UK Digital Minister Lays Out Plans for Blockchain Adoption
December 14, 2018 4:53 pm,
The Blockchain Live 2018 event at the Olympia in London was a huge success with 60 exhibitors and more than a hundred experts giving talks and demonstrations regarding the most recent breakthroughs in blockchain. One of the key speakers at this event was Margot James, the Digital Minister of State for the Department for Digital, Culture, Media, and Sport.
Amb Crypto reported on how Margot James laid out the government’s plans for blockchain, with the minister stating how the government was “fully committed to encouraging the development and adoption of new technologies in the country”. The minister also pointed out that the UK FCA is now looking at blockchain as a likely development in the country’s financial sector. She added that the regulatory body is setting up a security mechanism with the goal of testing products and services in a live market sandboxed setting. She also noted: “across the first two cohorts of companies supported by this process, the most popular technology employed has been blockchain.”
However, James was also keen to point out that the government was looking at blockchain use beyond the financial sector. She used the partnership between American companies Walmart, Nestle, Unilever, and IBM as an example of the positive impact blockchain could have on the UK’s supply chain. This is in reference to the successful use of blockchain in the US to trace contaminated vegetables in the supply chain, as previously discussed in a post on AltCoin Alerts. The technology creates an extensive database using details from participating farmers to help easily identify and remove any contaminated vegetables. She added that she had already met with several UK companies that are dedicated to blockchain technology. The goal, she said, is to come up with blockchain-based solutions that can improve trust in social funding and the supply chain.
James, who is also a former Minister for Small Business in the Department for Industrial Strategy, had some positive remarks about the “transformational” capabilities of blockchain for small businesses. She mentioned distributed ledger technologies such as blockchain could be a solution to late payments. She then went on to include transport, tourism, agriculture, health, and finance as areas where decentralised systems for recording transactions would be beneficial.
The UK government is already testing how blockchain could be used to improve services. HM Land Registry has partnered with software company Methods to use R3’s blockchain platform Corda. The technology will be used in the second phase of the research and development project Digital Street, which will examine how “blockchain, distributed ledgers and smart contracts, could revolutionise the land registration and property buy-sell”. Computer World’s account of the event detailed how concept trials are also being done in a number of other government offices. These including the Department for Work and Pensions (DWP), the Department for Environment, Food and Rural Affairs (DEFRA), and the Department for International Development (DFID).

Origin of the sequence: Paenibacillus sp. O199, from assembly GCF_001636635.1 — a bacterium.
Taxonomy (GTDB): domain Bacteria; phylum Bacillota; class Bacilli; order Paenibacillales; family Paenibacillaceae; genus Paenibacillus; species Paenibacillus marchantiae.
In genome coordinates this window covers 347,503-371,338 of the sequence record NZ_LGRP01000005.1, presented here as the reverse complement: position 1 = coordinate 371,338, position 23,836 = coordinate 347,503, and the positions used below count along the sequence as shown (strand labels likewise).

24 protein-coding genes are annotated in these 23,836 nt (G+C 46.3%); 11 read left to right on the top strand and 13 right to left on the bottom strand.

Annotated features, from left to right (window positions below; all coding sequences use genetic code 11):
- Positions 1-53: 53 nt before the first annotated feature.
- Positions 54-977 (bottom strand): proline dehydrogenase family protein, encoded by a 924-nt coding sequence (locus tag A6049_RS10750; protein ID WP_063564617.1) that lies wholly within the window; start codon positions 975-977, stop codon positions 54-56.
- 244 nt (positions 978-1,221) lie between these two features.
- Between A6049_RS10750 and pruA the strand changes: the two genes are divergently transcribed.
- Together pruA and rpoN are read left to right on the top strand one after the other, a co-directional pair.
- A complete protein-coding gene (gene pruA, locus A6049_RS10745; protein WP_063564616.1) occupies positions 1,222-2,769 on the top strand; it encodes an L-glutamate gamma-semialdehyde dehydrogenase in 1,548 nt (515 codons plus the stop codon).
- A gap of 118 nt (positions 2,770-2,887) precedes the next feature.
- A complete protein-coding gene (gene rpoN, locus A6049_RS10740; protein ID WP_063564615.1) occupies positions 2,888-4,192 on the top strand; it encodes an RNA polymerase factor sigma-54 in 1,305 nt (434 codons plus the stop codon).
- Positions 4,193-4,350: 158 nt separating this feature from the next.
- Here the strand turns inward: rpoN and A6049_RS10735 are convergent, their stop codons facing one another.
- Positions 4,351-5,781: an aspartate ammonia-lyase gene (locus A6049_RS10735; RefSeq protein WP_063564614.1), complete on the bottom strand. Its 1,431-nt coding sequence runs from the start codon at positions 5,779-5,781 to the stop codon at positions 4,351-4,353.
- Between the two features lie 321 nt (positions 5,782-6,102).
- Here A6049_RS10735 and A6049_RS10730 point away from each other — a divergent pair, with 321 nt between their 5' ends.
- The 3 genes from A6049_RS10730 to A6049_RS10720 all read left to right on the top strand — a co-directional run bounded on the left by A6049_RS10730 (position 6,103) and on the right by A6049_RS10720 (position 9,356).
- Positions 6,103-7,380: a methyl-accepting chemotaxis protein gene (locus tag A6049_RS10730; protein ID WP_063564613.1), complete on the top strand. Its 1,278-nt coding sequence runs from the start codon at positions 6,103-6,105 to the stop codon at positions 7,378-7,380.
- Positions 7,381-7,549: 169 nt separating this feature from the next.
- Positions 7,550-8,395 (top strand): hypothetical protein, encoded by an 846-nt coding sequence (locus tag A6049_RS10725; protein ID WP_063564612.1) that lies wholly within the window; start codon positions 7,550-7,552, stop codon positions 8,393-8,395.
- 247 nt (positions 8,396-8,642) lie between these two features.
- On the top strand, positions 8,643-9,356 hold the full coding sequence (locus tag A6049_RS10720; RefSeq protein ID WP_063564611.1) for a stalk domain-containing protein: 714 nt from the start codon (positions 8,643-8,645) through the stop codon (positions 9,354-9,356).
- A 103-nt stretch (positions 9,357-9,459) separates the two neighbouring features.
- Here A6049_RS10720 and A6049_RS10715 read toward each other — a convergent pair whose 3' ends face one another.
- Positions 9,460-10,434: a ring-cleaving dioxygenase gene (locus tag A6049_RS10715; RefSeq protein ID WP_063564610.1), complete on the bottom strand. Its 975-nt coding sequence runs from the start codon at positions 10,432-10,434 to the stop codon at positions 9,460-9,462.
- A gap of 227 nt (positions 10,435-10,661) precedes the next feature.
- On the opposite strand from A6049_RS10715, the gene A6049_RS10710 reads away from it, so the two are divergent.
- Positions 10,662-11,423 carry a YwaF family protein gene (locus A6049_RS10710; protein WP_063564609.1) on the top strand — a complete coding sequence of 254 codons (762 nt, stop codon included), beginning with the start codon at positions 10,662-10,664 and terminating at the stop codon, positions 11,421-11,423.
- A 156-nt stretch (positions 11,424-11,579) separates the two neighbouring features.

Indeed, the digital minister’s insights on blockchain and the improvement of supply chains are only scratching the surface of blockchain’s potential impact on the UK’s economy. Other than more transparent and traceable supply chains, blockchain can assist in streamlining financial processes such as detecting fraud. Given that 45% of institutions that deal with money transfers and stock exchanges suffer fraud and economic crime, using more secure ledgers such as blockchain can minimise loss dramatically. This is even without mentioning the decentralised nature of blockchain, which makes it less vulnerable to cyber-attacks. Blockchain can also do away with the multiple and redundant layers of intermediaries in many UK payment routes. Blockchain effectively takes away the need for third-party verification and processing. Without these bottlenecks, the UK financial sector and other industries can save money and time.
We may be closer to a more direct declaration of state recognition, as FXCM’s Economic Calendar shows that the British government released its Financial Policy Committee Statement on December 5. An acknowledgment of blockchain’s potential to strengthen the UK financial system means that we might soon be seeing a widespread deployment of blockchain in many more government processes. With the UK soon about to face its toughest year in decades, due to its withdrawal from the European Union, expect the government to focus more keenly on how technologies like blockchain will benefit the economy.
As optimism for the technology increases in the UK, we are already seeing a favourable shift towards blockchain in other countries. Spain, which has no regulations regarding Bitcoin, is pushing forward in an effort to integrate blockchain into different sectors, as AltCoin Alerts previously reported. We’ll definitely be seeing more exciting developments in blockchain adoption in the coming months, so stay tuned to AltCoin Alerts and remain updated on the latest blockchain and cryptocurrency news.